Our guest speaker is studying the habitat requirements of migratory species in human-dominated or working landscapes throughout southern Canada using field surveys, weather radar detection of biological entities, and citizen science data such as breeding bird surveys.

Dr. Mitchell will share his work on Bank Swallows (Riparia riparia), a threatened species in Ontario. His research team recently discovered, among other things, the “cryptic and broad-scale movements of bank swallows . . . in the early evening during the breeding season.”

The results of this fascinating research have revealed interesting insights into the effects of sunset and sunrise on movements of these aerial insectivores, as well as the importance of wetland roosting habitats during breeding season. Join us for Dr. Mitchell’s presentation: “Where Do Bank Swallows Go During Breeding When the Sun Sets?  Implications for conservation of a declining aerial insectivore.”

 

photo courtesy Greg Mitchell

photo courtesy Greg Mitchell

photo courtesy Greg Mitchell

photo courtesy Greg Mitchell

 

 

Bank Swallow photo courtesy Greg Mitchell

Bank Swallow photo courtesy Greg Mitchell

Dr. Mitchell’s presentation details:

Thursday November 16 /  7:30 PM / Almonte United Church 106 Elgin St. Almonte, ON

Doors to the social hall at Almonte United Church will open at 7 PM and the program gets underway at 7:30 PM. Refreshments are available throughout the evening and a discussion will follow the presentation. As always, the event is free for MVFN members and youth under 18; non-members fee at the door is $5; all are welcome. For further information please contact MVFN’s Program Chair Gretta Bradley at

Press Release pdf: The Flight of the Bank Swallow

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MVFN Opposes Roadside Spraying to Control Wild Parsnip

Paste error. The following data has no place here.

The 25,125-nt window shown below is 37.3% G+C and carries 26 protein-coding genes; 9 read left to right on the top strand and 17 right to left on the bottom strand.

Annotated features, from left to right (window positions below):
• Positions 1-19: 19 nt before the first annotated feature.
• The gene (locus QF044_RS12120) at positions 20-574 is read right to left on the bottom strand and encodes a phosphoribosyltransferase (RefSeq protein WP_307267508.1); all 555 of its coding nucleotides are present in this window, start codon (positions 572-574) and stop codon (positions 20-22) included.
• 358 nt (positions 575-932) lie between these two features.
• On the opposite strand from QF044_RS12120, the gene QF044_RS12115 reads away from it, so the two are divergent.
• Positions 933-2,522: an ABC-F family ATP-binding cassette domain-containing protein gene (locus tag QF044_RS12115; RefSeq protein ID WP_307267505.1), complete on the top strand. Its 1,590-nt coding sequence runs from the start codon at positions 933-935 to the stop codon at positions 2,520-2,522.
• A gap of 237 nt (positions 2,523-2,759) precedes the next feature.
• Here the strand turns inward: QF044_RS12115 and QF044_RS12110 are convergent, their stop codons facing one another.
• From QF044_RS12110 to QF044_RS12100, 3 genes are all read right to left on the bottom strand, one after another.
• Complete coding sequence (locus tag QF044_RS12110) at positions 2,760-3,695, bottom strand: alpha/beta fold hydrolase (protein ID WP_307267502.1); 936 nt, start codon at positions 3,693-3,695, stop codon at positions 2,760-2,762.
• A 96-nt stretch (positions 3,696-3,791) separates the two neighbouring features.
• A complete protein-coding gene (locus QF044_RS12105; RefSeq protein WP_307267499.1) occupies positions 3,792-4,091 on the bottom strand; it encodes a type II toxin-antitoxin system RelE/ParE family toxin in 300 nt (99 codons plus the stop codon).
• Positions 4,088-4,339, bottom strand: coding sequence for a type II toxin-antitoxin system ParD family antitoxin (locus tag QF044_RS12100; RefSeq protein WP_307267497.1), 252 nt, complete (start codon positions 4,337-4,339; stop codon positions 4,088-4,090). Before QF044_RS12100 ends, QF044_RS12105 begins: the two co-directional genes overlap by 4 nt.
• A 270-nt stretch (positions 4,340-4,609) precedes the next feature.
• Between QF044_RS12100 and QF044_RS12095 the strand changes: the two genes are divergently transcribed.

MVFN has written a letter of concern to Lanark County, expressing our opposition to their plans to carry out herbicide spraying in 2017 of approximately 350 km of roadsides along County (and Township) roads, in an effort to control the presence and spread of wild parsnip, as well as other noxious weeds.  This letter follows from a similar letter sent in 2016.  A map and table showing the roads where spraying is planned or has been completed can be found on the Lanark County web site at http://www.lanarkcounty.ca/Page1875.aspx.

MVFN is concerned that spraying, particularly boom spraying, of a general herbicide (Clearview) to control wild parsnip will detrimentally affect many other species of flowering plants that provide food for insects and birds.  We also feel that, even with careful application, there is a risk of the herbicide entering streams and wetlands where it is known to be highly toxic to aquatic organisms.  An active ingredient of Clearview (aminopyralid potassium) cannot be considered readily biodegradable and so may persist in the environment and transport into groundwater.

MVFN is of the opinion that the County should focus its efforts on wild parsnip control through non-chemical means, particularly mowing at appropriate times of the year, and carry out a more comprehensive public information campaign that will lead to risk reduction through education.  No matter the scale of our efforts, wild parsnip, like poison ivy, will always be with us and we should deal with its presence through education and mechanical control, not through the widespread application of herbicides.

To learn more about wild parsnip, and how property owners can control it, please go to this Mississippi Mills link:

http://www.mississippimills.ca/en/news/index.aspx?newsid=ea222f68-22bb-4b3e-857a-3bfe39d4a2ed

Here is the MVFN Letter of Concern that was sent to all Lanark County Councillors: MVFN-letter-to-LC-spraying-2017.pdf

Photos below are of wild parsnip plants at various stages of development. Learn to recognize the plants and avoid them.

Wild Parsnip before flowering. Almonte, June 17, 2017

Wild Parsnip rosette without flowering stalk: Almonte, June 17, 2017

Wild Parsnip, June 17, 2017 some plants are beginning to flower

Wild Parsnip, June 17, 2017, Almonte:  some plants are beginning to send up flower stalks

Wild Parsnip, Almonte June 17, 2017 some plants also have begun to flower

Wild Parsnip, Almonte June 17, 2017:  other wild parsnip plants are already in early flowering stage

Wild Parsnip. photo Drew Monkman

Wild Parsnip. photo Drew Monkman

 

Wild Parsnip along roadside post-spraying, July 2016, March Road. Unsprayed plants are visible at fence line.

Wild Parsnip along roadside,  after spraying, July 2016, March Road. Sprayed plants and unsprayed plants (greener wild parsnip at the fence line) are visible in the photo.

WildParsnip